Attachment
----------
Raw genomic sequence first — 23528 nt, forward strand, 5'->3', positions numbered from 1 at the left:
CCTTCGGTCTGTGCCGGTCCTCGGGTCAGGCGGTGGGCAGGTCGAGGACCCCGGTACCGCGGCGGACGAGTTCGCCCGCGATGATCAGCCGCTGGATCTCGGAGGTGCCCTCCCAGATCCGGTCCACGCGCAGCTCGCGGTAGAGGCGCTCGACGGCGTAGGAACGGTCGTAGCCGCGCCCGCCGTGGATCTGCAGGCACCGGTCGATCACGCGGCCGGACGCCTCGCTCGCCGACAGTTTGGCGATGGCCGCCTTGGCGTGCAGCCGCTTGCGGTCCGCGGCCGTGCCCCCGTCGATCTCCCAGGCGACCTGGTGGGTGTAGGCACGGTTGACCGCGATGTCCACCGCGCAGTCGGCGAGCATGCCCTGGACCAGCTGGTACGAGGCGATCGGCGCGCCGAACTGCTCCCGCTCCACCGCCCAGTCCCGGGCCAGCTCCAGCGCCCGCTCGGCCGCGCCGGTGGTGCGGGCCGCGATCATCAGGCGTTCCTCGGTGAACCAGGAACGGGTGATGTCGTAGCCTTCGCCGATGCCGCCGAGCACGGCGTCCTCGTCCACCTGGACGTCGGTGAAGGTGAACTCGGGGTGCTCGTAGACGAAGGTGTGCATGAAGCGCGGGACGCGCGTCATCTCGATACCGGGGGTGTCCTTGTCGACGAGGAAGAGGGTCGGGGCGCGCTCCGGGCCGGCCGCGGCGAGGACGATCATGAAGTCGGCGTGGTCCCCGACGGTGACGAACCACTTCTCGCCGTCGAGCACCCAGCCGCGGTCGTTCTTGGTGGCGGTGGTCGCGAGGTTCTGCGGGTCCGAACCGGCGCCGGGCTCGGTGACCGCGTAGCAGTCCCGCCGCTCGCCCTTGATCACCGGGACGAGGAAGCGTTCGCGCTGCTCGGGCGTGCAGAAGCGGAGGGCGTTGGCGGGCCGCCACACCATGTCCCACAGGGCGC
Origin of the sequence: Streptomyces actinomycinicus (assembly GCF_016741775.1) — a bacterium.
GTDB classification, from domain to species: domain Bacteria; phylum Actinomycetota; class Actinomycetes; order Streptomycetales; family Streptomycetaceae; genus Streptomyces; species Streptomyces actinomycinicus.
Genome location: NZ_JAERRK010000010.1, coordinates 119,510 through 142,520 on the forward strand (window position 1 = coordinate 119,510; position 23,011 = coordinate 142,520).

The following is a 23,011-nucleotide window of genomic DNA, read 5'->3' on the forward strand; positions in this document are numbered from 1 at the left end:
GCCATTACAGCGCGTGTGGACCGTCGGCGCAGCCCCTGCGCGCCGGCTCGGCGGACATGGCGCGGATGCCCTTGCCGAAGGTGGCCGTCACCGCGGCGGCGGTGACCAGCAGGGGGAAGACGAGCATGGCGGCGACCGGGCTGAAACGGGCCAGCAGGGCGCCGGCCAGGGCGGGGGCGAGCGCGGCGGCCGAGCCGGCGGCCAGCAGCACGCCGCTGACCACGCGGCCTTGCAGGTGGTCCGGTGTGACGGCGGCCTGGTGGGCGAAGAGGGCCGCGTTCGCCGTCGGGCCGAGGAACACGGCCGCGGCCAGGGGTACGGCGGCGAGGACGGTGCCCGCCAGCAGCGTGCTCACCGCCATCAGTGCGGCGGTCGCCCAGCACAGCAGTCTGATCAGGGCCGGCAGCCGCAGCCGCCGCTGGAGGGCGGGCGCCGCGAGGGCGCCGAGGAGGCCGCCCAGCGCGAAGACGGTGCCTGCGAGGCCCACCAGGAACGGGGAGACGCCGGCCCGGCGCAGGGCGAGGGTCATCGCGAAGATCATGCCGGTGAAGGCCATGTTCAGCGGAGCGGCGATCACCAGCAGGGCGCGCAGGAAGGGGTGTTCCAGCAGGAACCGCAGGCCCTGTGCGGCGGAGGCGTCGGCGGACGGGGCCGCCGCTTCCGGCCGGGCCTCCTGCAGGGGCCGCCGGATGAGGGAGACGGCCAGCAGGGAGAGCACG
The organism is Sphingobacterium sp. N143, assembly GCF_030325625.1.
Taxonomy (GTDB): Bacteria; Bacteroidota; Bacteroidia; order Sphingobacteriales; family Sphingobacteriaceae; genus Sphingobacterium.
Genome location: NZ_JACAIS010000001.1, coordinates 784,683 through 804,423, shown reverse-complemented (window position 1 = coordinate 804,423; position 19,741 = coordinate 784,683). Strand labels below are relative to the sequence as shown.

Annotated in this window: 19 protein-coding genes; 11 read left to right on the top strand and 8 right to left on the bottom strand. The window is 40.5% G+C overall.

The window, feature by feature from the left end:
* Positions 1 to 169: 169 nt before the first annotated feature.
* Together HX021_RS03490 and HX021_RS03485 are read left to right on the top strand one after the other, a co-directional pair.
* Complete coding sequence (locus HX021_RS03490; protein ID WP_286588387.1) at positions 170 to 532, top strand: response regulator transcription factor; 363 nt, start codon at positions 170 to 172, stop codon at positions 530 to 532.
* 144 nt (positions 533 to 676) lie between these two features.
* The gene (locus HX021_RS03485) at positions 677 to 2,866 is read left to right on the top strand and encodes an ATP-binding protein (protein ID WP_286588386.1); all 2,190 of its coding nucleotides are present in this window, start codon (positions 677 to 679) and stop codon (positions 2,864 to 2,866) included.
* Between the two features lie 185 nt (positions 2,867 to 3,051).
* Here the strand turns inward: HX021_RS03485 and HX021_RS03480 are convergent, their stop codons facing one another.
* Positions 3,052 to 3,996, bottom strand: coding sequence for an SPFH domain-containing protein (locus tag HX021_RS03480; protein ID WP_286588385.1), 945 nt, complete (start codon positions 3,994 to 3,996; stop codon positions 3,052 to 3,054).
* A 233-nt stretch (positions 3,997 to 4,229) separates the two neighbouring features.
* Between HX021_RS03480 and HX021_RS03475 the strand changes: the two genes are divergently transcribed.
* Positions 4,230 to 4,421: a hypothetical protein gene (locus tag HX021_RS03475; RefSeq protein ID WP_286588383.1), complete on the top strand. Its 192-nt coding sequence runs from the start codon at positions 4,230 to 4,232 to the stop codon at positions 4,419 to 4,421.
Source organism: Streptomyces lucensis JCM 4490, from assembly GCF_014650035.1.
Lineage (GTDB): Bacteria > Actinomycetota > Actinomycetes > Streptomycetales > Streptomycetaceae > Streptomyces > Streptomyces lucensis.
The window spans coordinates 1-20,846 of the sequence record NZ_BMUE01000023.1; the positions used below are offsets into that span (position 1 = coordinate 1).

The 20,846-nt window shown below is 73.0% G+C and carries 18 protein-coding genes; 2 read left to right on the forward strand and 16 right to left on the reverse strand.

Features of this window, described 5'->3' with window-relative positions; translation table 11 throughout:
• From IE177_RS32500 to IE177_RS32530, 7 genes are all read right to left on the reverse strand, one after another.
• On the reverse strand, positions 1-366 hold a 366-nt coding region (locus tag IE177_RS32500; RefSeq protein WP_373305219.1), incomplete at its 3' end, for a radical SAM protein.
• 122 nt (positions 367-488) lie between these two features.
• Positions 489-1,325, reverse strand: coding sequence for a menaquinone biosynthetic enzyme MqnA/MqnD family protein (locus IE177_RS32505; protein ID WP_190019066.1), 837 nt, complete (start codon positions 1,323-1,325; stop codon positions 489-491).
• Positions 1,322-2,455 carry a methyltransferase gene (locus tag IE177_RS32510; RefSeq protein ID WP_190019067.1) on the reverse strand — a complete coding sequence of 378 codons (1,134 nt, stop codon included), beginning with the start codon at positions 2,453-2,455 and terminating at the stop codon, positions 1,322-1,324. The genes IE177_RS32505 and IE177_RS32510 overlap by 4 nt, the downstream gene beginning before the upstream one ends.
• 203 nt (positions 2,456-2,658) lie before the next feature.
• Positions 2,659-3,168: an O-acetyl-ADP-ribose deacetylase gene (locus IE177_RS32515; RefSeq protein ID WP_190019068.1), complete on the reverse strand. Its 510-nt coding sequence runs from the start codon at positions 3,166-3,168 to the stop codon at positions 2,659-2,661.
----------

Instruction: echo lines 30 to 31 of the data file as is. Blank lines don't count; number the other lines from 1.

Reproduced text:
• On the reverse strand, positions 1-366 hold a 366-nt coding region (locus tag IE177_RS32500; RefSeq protein WP_373305219.1), incomplete at its 3' end, for a radical SAM protein.
• 122 nt (positions 367-488) lie between these two features.